Early master of Japanese cinema whose more than 100 features include the country's first sound film, "The Neighbor's Wife and Mine" (1931). Many of Gosho's works, through the mid-1930s and again after WWII, deal with common, everyday subjects; these are treated with a mixture of wry wit and sentimentality, and Gosho displays an honest, if simplistic understanding of his (mostly working-class) characters. "An Inn at Osaka" (1954) and "Growing Up" (1955) are prime examples of his work to have reached the West.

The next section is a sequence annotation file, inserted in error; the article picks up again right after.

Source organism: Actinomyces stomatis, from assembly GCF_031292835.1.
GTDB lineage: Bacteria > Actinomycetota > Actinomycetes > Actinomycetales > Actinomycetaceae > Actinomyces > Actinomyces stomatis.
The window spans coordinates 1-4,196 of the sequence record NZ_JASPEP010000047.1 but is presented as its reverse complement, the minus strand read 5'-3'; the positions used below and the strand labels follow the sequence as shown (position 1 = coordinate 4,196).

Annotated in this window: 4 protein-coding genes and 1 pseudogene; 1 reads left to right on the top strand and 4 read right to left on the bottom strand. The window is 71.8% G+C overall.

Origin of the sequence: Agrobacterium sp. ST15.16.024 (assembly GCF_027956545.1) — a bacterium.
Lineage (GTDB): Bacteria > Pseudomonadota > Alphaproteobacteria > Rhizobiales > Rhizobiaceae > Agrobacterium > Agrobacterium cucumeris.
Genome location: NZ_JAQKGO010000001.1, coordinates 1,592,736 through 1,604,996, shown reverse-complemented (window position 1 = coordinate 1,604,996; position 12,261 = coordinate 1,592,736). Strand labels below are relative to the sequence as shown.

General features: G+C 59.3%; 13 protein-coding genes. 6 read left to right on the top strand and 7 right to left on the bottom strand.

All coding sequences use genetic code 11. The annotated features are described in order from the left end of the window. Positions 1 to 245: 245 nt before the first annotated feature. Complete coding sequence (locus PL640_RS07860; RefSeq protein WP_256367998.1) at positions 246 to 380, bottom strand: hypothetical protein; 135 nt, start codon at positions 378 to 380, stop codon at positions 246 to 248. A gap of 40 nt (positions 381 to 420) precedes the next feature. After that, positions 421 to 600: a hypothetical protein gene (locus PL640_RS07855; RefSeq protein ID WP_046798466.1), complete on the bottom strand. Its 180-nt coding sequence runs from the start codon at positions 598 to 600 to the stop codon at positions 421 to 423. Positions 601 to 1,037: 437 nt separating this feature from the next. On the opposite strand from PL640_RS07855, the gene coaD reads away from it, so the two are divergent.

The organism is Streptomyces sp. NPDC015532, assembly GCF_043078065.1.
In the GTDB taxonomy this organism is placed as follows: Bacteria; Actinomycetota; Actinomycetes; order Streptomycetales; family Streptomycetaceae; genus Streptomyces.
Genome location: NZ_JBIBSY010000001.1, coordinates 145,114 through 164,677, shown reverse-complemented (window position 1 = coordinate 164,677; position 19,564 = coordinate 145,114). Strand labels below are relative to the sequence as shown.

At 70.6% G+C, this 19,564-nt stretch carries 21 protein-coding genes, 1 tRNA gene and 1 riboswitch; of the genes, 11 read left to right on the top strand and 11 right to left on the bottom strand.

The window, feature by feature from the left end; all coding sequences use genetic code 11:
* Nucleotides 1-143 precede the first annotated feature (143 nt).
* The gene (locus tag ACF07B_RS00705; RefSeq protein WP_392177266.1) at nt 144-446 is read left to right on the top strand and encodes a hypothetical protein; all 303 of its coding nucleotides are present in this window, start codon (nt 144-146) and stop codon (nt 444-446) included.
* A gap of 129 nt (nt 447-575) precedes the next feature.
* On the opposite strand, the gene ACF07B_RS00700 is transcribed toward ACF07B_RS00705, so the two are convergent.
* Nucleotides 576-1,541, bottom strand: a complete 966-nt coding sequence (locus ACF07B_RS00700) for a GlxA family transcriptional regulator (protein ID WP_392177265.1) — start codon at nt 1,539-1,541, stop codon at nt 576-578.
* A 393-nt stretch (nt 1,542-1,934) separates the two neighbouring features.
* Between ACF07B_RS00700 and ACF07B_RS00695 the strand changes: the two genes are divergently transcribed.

From the 1960s Gosho's old-style humanism, like that of contemporaries such as Yasujiro Ozu, seemed increasingly dated and his films generated little commercial interest.
Assistant director to Shimazu
Directed the first Japanese talking picture "The Neighbor's Wife and Mine"
Founded Studio Eight production company